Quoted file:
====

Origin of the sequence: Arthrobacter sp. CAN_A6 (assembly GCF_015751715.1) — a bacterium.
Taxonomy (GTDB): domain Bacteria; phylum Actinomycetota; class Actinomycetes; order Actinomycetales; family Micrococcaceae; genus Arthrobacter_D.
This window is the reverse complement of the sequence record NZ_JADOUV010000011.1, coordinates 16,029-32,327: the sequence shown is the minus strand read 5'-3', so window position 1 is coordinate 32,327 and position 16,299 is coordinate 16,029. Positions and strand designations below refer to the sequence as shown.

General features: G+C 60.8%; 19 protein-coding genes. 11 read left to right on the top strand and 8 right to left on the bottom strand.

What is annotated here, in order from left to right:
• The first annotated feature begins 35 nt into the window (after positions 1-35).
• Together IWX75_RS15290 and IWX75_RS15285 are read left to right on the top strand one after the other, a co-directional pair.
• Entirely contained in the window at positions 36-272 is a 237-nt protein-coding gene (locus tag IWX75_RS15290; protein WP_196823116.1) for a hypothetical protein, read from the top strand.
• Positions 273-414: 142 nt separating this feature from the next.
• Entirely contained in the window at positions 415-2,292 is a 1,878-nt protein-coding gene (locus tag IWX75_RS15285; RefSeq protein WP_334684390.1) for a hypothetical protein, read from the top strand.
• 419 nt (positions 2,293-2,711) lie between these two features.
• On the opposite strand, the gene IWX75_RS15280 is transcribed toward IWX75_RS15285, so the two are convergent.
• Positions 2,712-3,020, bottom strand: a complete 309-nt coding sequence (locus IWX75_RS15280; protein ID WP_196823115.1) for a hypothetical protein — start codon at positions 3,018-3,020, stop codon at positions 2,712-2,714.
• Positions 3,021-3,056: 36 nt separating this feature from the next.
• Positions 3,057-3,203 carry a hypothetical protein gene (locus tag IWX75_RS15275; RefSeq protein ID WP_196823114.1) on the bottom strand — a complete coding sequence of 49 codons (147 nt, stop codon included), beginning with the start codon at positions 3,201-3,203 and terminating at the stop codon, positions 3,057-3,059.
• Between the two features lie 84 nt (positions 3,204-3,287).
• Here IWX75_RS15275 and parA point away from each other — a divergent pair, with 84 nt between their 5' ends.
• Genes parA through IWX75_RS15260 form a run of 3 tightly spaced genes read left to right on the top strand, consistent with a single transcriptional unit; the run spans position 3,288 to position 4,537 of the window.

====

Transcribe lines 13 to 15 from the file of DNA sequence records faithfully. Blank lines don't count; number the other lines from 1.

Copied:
• Positions 2,712-3,020, bottom strand: a complete 309-nt coding sequence (locus IWX75_RS15280; protein ID WP_196823115.1) for a hypothetical protein — start codon at positions 3,018-3,020, stop codon at positions 2,712-2,714.
• Positions 3,021-3,056: 36 nt separating this feature from the next.
• Positions 3,057-3,203 carry a hypothetical protein gene (locus tag IWX75_RS15275; RefSeq protein ID WP_196823114.1) on the bottom strand — a complete coding sequence of 49 codons (147 nt, stop codon included), beginning with the start codon at positions 3,201-3,203 and terminating at the stop codon, positions 3,057-3,059.